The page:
October Harvest Moon occurs tonight: What it is and why it's unusual

Harvest Moon first full moon closest to the start of fall

(Photo by Ethan Miller/Getty Images)
(Photo by Ethan Miller/Getty Images)

SAN ANTONIO – People who are outside tonight will be able to catch a glimpse of the Harvest Moon, which is occurring in October for the first time in nearly a decade.

The Harvest Moon is the full moon closest to the start of fall. It usually occurs in September, but has fallen in October for the first time since 2009.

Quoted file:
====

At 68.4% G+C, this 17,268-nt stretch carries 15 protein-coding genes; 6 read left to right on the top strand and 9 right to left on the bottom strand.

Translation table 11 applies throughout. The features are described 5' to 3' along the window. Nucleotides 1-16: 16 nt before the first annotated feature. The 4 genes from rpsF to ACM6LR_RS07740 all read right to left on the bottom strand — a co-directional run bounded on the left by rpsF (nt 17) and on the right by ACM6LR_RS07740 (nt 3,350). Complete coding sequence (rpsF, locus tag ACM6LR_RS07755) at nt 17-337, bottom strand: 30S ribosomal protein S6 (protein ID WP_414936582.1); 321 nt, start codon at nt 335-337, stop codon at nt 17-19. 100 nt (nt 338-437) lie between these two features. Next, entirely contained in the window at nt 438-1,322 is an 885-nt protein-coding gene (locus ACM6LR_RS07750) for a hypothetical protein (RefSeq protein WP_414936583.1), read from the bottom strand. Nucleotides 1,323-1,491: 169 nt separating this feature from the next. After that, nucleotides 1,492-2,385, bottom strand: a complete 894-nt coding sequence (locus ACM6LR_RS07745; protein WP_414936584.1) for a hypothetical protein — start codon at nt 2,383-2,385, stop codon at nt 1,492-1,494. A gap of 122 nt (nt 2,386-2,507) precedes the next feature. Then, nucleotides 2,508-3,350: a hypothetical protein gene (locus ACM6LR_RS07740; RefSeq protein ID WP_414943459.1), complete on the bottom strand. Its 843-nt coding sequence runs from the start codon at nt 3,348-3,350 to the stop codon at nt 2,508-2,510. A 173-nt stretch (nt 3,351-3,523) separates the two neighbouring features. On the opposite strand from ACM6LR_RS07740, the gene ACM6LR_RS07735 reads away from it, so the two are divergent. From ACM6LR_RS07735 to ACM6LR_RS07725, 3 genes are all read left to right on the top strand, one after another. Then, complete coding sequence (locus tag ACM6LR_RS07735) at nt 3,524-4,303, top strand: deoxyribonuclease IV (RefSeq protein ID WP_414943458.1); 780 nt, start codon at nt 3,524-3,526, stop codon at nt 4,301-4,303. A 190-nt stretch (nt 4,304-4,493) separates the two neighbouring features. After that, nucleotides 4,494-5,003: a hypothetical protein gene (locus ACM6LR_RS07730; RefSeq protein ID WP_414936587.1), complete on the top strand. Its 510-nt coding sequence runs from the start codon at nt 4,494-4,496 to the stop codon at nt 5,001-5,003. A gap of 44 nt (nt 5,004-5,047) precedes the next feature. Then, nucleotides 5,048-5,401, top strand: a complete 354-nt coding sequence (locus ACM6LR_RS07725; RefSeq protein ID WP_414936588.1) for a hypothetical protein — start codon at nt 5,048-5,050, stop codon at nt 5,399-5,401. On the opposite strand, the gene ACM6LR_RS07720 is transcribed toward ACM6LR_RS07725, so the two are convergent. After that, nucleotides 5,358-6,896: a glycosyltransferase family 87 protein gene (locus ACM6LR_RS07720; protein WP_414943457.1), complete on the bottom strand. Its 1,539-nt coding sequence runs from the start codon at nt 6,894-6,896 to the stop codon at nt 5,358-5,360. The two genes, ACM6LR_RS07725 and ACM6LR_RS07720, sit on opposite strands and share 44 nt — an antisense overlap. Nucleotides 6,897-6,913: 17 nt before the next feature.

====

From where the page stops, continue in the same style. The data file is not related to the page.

The Harvest Moon is very bright and got its name because it offered the best light for farmers harvesting at night before the days of electricity.

Civilizations around the world have also used the phases of the moon to keep track of time.

NASA also calls it the Travel Moon, Dying Grass Moon and Blood Moon.

Another interesting fact is that in the few days before and after the Harvest Moon, it rises around sunset, making it appear larger when seen against the horizon.

It also often takes on an orange-like color. According to National Geographic, another October Harvest Moon will not be expected until 2020. 

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